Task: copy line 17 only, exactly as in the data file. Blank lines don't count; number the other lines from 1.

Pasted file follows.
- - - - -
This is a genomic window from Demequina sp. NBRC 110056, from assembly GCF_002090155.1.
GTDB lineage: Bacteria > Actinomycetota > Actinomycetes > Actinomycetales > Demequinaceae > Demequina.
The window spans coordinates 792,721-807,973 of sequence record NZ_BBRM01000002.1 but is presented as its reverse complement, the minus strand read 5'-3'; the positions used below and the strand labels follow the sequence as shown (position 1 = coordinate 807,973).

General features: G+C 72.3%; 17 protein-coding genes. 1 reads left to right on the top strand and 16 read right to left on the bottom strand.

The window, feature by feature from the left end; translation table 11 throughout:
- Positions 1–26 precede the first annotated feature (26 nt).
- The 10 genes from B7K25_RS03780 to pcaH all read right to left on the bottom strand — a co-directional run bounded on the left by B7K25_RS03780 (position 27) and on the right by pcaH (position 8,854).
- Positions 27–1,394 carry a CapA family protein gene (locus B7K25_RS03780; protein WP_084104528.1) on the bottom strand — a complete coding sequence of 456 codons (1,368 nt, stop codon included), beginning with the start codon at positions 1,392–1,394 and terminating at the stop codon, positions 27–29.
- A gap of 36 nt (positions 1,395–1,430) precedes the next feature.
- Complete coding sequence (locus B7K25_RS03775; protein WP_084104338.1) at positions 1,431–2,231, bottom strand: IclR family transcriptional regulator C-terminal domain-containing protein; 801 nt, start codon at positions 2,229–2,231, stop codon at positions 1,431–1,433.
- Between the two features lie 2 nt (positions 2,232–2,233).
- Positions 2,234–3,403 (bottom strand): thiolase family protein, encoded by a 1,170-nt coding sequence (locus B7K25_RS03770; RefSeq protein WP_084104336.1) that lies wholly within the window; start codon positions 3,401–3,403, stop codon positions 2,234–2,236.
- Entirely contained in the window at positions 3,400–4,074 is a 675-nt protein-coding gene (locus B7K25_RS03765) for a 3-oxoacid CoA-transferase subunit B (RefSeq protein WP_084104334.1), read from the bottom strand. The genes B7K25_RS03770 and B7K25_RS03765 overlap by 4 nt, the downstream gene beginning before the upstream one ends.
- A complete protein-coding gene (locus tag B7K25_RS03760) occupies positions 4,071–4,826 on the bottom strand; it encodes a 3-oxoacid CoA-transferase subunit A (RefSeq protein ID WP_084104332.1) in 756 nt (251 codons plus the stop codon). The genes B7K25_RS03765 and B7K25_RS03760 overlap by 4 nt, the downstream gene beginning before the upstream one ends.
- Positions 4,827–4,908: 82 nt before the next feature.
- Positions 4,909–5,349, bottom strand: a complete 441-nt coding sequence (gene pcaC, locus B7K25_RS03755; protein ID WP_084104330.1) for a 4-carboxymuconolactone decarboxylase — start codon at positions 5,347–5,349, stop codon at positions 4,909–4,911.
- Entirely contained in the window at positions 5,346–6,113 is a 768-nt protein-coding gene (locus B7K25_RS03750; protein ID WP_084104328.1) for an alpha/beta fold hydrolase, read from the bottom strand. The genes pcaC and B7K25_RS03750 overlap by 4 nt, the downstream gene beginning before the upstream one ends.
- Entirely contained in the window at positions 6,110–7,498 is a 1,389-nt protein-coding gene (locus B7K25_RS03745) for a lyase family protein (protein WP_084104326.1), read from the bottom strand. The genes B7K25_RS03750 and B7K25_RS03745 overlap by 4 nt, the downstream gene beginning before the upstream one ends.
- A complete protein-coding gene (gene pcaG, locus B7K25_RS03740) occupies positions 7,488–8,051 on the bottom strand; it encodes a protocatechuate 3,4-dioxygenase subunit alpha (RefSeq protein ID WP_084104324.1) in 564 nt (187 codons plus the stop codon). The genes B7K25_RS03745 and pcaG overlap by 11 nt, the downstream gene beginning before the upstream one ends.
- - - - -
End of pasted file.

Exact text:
- Entirely contained in the window at positions 5,346–6,113 is a 768-nt protein-coding gene (locus B7K25_RS03750; protein ID WP_084104328.1) for an alpha/beta fold hydrolase, read from the bottom strand. The genes pcaC and B7K25_RS03750 overlap by 4 nt, the downstream gene beginning before the upstream one ends.